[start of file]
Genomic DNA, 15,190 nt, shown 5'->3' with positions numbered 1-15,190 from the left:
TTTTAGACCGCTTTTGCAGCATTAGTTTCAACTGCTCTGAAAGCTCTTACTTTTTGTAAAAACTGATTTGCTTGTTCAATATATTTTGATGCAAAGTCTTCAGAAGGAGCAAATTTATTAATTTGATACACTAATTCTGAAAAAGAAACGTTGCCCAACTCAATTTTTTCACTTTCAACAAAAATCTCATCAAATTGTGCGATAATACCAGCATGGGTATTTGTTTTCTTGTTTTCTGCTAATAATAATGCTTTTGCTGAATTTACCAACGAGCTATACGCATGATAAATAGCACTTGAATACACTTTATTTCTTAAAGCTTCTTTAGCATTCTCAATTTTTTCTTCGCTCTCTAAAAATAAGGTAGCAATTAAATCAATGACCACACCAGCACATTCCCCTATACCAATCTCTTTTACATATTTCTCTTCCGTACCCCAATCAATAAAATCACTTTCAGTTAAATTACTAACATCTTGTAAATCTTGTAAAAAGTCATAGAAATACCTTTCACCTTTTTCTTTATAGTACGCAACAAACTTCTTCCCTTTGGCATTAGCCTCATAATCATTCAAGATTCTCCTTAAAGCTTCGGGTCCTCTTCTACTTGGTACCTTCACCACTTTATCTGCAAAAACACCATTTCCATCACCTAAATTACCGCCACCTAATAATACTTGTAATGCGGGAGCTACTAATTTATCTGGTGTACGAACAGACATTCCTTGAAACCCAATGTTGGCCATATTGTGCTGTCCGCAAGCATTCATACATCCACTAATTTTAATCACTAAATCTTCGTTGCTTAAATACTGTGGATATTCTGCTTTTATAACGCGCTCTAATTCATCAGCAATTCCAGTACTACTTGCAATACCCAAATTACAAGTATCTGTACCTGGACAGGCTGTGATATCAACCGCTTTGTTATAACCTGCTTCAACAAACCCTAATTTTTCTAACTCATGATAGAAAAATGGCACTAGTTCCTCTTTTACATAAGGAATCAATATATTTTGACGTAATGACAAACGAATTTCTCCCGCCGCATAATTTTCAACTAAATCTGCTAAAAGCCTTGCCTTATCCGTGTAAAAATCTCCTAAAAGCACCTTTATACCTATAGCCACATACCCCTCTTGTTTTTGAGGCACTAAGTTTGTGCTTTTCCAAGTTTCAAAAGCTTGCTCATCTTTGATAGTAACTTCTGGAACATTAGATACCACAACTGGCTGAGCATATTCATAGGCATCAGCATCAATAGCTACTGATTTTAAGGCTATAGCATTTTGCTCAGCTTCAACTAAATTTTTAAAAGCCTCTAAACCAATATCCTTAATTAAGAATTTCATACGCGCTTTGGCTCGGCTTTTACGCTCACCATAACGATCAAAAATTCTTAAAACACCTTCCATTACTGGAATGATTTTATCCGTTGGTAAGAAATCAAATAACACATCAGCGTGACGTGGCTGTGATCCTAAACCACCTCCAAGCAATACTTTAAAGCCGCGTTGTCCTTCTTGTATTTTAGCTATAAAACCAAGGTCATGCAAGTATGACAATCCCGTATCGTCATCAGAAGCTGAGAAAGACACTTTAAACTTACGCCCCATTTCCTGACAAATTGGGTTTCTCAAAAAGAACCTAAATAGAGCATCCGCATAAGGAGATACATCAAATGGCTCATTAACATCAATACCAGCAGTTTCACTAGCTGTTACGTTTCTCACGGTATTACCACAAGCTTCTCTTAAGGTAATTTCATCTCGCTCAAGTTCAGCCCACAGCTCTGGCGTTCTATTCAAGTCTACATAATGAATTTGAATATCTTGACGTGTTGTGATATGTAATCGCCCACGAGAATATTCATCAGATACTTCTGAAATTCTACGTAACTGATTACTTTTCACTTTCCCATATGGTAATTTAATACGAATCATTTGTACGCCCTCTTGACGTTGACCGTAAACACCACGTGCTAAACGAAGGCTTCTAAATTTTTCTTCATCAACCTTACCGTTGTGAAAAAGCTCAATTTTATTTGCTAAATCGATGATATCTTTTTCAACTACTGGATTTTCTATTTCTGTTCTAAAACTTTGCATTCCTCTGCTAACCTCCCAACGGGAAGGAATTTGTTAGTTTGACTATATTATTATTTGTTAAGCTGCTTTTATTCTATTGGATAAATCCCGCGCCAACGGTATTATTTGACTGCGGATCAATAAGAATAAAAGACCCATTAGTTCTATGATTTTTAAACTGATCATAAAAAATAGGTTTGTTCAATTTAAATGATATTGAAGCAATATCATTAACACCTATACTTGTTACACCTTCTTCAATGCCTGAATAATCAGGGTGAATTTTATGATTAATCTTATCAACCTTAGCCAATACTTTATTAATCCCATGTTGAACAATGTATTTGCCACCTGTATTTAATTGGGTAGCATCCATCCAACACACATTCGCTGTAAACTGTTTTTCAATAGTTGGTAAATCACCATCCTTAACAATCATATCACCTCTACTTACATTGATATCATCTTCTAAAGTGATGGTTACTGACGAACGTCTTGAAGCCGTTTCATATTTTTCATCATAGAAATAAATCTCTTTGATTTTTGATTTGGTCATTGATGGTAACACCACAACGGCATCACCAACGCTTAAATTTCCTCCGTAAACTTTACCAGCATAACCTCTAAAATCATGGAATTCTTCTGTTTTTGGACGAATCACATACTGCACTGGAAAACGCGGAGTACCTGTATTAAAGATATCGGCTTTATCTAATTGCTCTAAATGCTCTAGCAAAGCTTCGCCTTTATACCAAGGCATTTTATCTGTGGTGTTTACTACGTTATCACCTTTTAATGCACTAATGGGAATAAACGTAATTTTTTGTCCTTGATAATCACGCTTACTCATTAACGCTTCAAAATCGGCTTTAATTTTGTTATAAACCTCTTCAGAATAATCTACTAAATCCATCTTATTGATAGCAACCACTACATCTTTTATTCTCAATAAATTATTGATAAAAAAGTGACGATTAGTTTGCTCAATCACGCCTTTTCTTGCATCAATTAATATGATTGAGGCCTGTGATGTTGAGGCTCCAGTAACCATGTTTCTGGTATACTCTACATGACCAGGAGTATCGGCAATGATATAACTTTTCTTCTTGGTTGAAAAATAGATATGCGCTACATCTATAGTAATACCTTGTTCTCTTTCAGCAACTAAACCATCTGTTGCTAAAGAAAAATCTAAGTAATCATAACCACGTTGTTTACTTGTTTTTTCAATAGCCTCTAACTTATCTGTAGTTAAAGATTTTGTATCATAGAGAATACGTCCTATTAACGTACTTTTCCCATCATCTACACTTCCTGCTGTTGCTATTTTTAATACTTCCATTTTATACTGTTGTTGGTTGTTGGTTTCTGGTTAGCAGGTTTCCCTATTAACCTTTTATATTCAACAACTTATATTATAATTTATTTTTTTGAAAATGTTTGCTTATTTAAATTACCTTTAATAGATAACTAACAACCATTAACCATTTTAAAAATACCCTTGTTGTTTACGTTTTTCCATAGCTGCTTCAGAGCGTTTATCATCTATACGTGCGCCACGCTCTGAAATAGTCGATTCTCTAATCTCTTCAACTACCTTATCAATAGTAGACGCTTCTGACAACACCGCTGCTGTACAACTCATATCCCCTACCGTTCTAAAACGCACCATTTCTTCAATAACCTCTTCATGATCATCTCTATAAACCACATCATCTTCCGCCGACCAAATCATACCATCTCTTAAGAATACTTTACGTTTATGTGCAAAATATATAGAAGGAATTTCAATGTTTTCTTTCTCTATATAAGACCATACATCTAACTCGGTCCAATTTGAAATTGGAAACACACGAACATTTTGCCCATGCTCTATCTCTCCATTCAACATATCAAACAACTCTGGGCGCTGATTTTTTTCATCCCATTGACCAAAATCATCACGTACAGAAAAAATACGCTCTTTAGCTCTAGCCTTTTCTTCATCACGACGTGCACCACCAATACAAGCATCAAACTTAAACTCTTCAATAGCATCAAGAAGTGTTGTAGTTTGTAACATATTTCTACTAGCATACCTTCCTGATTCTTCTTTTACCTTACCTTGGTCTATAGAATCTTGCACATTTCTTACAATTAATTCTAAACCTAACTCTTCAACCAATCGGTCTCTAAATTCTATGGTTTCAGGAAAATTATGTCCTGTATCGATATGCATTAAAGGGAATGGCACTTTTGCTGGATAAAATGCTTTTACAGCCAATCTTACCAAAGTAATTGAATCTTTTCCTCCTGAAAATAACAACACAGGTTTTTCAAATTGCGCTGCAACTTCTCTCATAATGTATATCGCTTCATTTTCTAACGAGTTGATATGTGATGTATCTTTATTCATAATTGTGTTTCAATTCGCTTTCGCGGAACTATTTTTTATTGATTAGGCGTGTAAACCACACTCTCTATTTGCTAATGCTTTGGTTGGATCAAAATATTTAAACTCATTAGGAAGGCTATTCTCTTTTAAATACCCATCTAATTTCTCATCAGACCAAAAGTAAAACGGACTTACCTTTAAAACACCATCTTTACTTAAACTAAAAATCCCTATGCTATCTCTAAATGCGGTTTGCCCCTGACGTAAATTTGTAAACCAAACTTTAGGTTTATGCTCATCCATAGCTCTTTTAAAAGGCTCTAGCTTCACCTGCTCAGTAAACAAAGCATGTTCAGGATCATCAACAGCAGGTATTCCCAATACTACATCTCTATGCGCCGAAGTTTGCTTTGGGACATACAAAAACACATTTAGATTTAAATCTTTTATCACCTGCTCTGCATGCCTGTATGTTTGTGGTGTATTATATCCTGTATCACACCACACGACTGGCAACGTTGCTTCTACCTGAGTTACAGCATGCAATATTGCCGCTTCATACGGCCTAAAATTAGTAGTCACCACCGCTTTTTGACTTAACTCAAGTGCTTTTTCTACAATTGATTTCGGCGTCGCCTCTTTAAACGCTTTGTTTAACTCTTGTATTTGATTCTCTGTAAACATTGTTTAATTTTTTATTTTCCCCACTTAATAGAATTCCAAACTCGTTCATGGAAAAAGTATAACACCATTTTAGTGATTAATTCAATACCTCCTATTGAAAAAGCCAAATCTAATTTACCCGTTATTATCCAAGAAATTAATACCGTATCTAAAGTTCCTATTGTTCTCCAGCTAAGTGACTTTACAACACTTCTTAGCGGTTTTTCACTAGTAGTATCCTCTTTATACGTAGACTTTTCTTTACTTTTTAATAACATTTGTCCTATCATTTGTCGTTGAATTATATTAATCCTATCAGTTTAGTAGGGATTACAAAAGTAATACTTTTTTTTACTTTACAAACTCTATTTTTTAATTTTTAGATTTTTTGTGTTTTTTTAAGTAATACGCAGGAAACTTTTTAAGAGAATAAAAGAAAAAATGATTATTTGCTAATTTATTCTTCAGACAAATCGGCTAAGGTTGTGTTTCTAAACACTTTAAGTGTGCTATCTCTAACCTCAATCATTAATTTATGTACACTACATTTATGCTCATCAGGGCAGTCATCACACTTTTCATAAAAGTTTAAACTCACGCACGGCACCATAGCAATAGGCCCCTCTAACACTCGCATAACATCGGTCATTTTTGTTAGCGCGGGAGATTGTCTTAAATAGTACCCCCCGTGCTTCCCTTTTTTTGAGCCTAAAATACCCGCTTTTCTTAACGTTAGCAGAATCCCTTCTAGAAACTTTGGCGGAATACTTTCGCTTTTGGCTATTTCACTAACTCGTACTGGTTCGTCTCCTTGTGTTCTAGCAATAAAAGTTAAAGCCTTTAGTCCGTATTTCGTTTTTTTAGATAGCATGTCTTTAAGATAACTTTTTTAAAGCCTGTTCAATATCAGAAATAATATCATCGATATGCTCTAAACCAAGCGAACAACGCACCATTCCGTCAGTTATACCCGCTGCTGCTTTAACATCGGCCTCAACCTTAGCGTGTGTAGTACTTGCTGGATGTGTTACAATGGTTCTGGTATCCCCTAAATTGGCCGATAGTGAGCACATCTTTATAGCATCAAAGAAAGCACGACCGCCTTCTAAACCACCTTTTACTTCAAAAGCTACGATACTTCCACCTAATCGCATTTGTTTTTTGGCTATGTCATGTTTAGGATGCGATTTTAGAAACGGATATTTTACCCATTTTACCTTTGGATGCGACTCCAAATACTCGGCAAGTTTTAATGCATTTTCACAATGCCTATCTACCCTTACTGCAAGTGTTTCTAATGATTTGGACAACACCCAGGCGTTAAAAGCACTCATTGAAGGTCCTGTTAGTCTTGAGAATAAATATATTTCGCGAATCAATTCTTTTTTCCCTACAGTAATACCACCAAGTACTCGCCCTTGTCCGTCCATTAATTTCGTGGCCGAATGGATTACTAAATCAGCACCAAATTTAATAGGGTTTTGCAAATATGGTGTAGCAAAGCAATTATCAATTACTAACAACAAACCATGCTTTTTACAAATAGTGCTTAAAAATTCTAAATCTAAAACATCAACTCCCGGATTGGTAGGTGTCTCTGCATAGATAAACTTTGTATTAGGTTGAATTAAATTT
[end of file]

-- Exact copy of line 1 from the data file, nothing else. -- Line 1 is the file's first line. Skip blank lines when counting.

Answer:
Genomic DNA, 15,190 nt, shown 5'->3' with positions numbered 1-15,190 from the left: